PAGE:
“When the strategic report comes out this summer, that is where we’ll begin to say what kind of targets we’re moving towards,” said Denise O’Neil Green, the vice -president of equity and community inclusion, who authored the consultation report.

Ryerson’s data from 2014 — the latest year for which numbers are available – shows one per cent of Ryerson staff, one per cent of faculty and two per cent of Ryerson students enrolled in full-time programs are Indigenous.

In Ontario, Indigenous people make up 2.4 per cent of the population and one per cent of Greater Toronto Area residents, according to 2016 Statistics Canada data. The school said Ryerson will soon release a second report with numbers from 2015 and 2016.

The new report, titled Truth and Reconciliation at Ryerson University, contains a pledge to double the number of Indigenous faculty at Ryerson.

It also proposes 50 recommendations for the school to implement, based on the theme of “Indigenizing Ryerson,” which includes changing or expanding support for Indigenous learners, Indigenizing teaching and learning practices, increasing Indigenous staff and faculty, deepening community engagement, increasing “the Indigenous visibility” at Ryerson and honouring Indigenous history and cultures.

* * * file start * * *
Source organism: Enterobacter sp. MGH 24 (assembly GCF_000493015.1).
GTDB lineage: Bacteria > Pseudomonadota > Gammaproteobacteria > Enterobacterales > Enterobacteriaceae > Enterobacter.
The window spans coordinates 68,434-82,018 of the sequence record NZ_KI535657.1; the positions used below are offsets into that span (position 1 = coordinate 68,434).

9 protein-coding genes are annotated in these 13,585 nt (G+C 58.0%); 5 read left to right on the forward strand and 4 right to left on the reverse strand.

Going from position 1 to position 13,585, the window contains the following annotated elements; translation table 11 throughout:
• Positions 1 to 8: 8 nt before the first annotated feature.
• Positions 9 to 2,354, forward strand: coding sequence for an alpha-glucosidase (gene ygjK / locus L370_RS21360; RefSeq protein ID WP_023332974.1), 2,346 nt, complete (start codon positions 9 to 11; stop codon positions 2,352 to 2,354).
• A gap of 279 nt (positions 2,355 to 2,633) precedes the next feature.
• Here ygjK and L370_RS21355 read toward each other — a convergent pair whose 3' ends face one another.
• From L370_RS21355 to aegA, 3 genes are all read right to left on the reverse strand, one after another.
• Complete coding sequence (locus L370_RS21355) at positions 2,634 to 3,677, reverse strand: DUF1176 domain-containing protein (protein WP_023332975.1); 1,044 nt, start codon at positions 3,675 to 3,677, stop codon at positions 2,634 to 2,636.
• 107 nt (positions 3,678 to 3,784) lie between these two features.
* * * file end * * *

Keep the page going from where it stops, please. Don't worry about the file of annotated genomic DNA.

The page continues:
The report lays out six “key” areas for Ryerson to improve. They are: adding more Indigenous staff; designing more avenues for Indigenous students to study at Ryerson; providing more award and scholarship funding for Indigenous students; designating outdoor space for Indigenous ceremonies; and raising money for a Ryerson chair in reconciliation position.

It also asks for specific improvements such as: advisory committees for Indigenous representation, cultural education among staff and faculty, more daycare areas, an Indigenous-only space, more Indigenous librarians, the relocation of the Aboriginal student services to the Student Learning Centre and Indigenous learner support.

In terms of teaching and staffing, the report says Ryerson should: increase representation in a “culturally responsible and respectful curriculum;” “provide training courses for instructors on how to utilize Indigenous resources in their program and courses;” give workshops for journalism students; establish “Indigenous studies and governance degrees;” and train for hiring accountability.